The World Cup produced both the best entertainment, as well as disappointments that brought the game into disrepute.
Every World Cup has its negatives and positives, and usually the good outweighs the bad. Setting new records, incredible catches, and stunning early World Cup exits – the 2015 Cricket World Cup left millions glued to their screens. There were many talking points, and trying to cover them all would probably freeze the web.
Many, many, many records were made and broken, each newly set record better than the last. Teams and individual players made sure there was entertainment aplenty.
Two teams posted 400+ scores: Australia and South Africa. Although Australia broke the record set by India in 2007, making 417 the highest total in a World Cup, South Africa were the talk of the town when they scored two consecutive 400+ scores, 408 and 411, against West Indies and Ireland respectively.
New Zealand’s Trent Boult and Tim Southee were the most effective new ball pair, and they were not to be missed. Together, they ripped through any top order and exposed the tail in no time. Not only that, they managed to record the best and third-best bowling figures in the World Cup. So, without a doubt, their ball swinging skills led New Zealand to their maiden World Cup final.
Hats off to Brendon McCullum who led from the front, taking ownership of the team and doing what needed to be done. Home ground advantage was a bonus but as skipper, he came to the party. Batting at the top of the order, he made sure he scored some runs while leaving some for the rest. Against England, he scored the fastest World Cup fifty from 18 balls, which was also the third fastest fifty in One Day Internationals. Now that’s how a skipper leads.
Chris Gayle and Martin Guptill played the innings of their lives when they scored double centuries. Gayle’s 215 and Guptill’s 237 are the only 200+ scores a World Cup has ever seen.
Although Kumar Sangakkara did not score 200 in one innings, he became the first cricketer to score 4 consecutive centuries in a World Cup.
Afghanistan had made it to their maiden World Cup and were able to record at least one victory. Bangladesh’s victory over England landed them in the quarterfinals for the first time in their World Cup history. South Africa also managed to break the voodoo by winning their first knockout match against the mighty Sri Lanka in the quarter finals.
It would be a shame if cricket umpires were expected to have x-ray vision and supersonic hearing. This is why there is the review system, even though some captains don’t know how to use it to their full advantage. There will always be that no ball, that nick or lbw the umpire will get wrong or will miss. It happens, they’re human too. However, umpires are also scrutinised for decisions they do get right. For instance, England’s Chris Jordan was given out for a run out after his bat bumped off the ground when he dived into his crease.
It came as a shock when Brendan Taylor decided to retire at the tender age of 29. Come to think of it, who retires at such a young age?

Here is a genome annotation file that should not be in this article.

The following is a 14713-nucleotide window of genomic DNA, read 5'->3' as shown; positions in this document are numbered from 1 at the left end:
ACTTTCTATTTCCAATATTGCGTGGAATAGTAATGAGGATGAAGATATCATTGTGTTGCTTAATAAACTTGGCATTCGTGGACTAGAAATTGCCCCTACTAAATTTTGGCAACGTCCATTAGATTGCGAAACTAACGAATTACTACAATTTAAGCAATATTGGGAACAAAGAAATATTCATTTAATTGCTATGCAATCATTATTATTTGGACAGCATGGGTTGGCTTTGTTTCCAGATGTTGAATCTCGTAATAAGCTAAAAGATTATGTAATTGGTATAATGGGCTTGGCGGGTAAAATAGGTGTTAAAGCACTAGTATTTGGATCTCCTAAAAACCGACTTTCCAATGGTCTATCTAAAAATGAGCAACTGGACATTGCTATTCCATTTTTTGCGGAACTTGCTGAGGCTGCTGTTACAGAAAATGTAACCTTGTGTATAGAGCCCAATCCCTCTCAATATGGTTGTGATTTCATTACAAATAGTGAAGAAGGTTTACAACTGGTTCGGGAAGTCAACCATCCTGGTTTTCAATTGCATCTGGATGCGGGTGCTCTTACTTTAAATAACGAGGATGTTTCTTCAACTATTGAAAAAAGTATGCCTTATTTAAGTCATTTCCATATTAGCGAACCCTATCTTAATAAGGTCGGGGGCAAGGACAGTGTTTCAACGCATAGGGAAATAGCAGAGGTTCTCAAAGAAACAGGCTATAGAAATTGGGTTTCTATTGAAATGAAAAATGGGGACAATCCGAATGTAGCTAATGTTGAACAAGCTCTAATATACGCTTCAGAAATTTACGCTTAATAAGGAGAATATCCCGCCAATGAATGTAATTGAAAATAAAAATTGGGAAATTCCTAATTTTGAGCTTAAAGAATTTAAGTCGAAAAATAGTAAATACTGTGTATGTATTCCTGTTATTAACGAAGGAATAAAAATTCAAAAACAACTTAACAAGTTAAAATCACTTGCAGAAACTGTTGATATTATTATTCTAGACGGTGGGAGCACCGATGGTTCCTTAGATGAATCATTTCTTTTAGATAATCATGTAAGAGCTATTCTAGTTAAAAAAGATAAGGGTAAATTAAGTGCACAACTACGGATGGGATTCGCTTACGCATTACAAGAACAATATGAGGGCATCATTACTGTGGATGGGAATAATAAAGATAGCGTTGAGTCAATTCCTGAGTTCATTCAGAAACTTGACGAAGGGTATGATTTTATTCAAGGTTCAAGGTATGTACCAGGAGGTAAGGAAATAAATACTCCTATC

No use dwelling on that. The best part was Taylor scoring a goodbye century for Zimbabwe.
Sri Lanka bid farewell to two of their most successful cricketers, Kumar Sangakkara and Mahela Jayawardene. Sangakkara scored over 14,000 ODI runs while Jayawardene scored over 12,000. Batting together, they’ve made partnerships of over 13,000 runs. Sri Lanka will never find a pair as majestic as those two. One cannot help but wonder what their retirement will do the Sri Lankan cricket team.
It was not a pretty sight watching Bangladesh thrash England and dump them out of the competition. England’s form has been questionable of late while Bangladesh just keep improving their ball game.
The current World Cup format could be the last of its kind, and I say could be because it changes all the time. The ICC has decided to reduce the number of teams from 14 to 10 for the next World Cup in 2019 to shorten the length of the tournament. This means that some Test playing nations could possibly miss out, while a lot of Associate teams will definitely miss out after those above the 8th ICC ranking will go head to head in a qualifying round. The majority of nations are against this reduction, as it is essentially kicking the associate teams to the curb.
Imagine being sent home in the beginning of your World Cup campaign. Well, Al-Amin Hossain doesn’t have to imagine it, because he lived it. Why? Because he failed to abide by the rules set out by the Bangladesh team. Hossain was sent home after he breached the team curfew. How about that? He just couldn’t keep time.
As if Scotland were not drowning enough, Majid Haq had to post an unsavoury, race related tweet after he was left out of the side that would play Sri Lanka. The result: he was sent packing for breaking Scotland’s code of conduct.
These acts just give cricket a bad name, and behaviour like this should be punished. Many would kill to be in an international side, while others don’t even appreciate the opportunity they have been given.